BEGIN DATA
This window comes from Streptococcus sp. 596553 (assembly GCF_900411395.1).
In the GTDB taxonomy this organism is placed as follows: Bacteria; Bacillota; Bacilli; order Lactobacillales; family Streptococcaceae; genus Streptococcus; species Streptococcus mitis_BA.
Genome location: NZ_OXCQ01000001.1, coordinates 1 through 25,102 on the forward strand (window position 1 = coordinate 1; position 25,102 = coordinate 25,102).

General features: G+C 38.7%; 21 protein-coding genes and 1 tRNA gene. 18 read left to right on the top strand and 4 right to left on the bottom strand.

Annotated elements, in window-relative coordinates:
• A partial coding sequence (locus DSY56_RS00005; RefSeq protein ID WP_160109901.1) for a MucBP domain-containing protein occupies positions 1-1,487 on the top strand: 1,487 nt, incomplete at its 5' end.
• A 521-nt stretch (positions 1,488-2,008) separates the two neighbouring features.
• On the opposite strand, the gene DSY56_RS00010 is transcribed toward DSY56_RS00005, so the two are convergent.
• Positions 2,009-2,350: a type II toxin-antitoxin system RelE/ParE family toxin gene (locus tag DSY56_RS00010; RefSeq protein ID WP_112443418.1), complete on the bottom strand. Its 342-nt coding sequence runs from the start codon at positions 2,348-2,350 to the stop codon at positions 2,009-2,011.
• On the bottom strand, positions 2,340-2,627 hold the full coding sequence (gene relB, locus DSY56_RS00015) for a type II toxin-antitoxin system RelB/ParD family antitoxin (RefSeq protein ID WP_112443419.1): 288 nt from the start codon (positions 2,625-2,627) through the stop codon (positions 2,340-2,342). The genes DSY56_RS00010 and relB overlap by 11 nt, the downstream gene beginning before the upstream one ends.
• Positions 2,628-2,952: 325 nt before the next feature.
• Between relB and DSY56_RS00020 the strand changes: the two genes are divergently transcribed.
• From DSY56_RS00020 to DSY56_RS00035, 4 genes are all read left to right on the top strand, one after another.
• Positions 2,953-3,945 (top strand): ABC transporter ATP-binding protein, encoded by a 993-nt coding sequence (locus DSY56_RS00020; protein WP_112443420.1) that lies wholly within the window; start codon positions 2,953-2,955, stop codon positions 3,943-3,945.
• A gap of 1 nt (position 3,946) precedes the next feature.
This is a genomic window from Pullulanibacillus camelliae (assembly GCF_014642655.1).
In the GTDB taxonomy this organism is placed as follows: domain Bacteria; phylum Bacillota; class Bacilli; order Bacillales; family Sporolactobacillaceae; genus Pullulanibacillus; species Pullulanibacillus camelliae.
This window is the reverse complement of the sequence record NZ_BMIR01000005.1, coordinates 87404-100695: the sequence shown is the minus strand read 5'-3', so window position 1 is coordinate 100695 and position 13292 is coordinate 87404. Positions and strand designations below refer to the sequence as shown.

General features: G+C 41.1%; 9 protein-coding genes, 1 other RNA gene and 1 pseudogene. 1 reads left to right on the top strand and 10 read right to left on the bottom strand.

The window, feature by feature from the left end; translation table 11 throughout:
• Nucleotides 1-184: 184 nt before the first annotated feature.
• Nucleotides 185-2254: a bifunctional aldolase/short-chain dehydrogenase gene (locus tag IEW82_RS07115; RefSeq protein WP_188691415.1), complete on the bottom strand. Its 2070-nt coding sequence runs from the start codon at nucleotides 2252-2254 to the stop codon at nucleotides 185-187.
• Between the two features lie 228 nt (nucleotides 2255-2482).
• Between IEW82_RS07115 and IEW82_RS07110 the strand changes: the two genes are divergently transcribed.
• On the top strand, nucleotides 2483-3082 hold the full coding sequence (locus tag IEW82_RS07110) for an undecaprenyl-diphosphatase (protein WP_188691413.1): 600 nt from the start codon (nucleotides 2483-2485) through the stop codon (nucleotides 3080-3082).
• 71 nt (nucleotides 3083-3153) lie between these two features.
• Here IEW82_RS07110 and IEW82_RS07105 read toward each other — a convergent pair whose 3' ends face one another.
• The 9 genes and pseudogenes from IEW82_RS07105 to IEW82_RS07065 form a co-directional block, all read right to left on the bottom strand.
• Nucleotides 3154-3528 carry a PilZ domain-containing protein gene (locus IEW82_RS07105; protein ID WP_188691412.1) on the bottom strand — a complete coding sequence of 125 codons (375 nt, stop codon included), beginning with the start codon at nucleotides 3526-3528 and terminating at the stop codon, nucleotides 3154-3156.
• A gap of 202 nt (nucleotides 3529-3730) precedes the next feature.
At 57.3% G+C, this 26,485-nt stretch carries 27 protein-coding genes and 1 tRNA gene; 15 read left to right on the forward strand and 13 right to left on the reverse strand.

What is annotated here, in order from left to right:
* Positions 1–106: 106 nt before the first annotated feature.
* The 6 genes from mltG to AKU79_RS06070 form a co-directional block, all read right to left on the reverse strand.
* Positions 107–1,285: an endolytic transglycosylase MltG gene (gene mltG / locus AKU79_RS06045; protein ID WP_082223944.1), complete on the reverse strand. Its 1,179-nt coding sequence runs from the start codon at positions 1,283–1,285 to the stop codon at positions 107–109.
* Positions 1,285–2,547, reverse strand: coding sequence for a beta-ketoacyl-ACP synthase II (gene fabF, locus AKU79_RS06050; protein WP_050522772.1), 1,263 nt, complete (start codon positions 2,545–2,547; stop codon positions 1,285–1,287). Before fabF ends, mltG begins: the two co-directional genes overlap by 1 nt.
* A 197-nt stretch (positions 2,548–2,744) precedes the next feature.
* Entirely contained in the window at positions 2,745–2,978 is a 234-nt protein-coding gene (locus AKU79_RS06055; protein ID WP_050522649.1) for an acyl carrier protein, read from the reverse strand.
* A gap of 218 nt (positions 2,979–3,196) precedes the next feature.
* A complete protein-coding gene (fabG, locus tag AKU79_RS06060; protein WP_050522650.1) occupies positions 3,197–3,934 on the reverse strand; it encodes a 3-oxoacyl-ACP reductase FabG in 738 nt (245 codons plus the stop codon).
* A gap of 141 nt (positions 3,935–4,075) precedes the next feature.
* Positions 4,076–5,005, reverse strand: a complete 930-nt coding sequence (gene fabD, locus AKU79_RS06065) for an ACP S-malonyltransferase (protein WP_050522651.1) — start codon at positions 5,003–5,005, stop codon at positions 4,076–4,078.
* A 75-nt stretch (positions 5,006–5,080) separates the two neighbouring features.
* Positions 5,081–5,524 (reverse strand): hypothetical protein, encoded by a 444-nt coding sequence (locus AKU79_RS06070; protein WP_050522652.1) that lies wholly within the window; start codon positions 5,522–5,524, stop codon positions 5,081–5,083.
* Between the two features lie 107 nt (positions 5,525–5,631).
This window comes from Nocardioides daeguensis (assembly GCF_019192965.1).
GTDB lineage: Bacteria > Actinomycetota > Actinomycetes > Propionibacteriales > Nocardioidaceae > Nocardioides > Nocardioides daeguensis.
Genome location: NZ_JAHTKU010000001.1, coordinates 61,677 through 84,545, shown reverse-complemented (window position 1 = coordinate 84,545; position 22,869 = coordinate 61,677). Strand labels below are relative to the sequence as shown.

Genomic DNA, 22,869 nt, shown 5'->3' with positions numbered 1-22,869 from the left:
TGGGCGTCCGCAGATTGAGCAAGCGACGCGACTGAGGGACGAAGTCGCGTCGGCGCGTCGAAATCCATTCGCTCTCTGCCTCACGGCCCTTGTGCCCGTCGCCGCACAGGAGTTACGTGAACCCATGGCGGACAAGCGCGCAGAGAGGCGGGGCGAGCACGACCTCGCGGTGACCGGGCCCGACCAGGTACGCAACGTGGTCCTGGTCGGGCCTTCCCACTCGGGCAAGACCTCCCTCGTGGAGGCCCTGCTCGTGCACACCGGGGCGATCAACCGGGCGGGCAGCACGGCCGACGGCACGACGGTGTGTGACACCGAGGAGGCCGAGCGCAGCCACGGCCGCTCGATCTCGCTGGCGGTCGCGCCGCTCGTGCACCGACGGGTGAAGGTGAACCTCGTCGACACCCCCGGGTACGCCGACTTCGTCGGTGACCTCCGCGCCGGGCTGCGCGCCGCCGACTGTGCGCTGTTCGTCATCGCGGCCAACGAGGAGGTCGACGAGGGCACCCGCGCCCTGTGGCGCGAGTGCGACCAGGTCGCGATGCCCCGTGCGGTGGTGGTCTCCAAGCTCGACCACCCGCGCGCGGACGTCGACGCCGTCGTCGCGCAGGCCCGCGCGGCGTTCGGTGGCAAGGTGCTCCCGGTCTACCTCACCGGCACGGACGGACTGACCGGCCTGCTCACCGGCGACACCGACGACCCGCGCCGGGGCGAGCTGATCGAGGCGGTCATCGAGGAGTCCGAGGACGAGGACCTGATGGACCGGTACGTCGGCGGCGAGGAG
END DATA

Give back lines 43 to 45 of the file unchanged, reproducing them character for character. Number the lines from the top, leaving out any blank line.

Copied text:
* A 75-nt stretch (positions 5,006–5,080) separates the two neighbouring features.
* Positions 5,081–5,524 (reverse strand): hypothetical protein, encoded by a 444-nt coding sequence (locus AKU79_RS06070; protein WP_050522652.1) that lies wholly within the window; start codon positions 5,522–5,524, stop codon positions 5,081–5,083.
* Between the two features lie 107 nt (positions 5,525–5,631).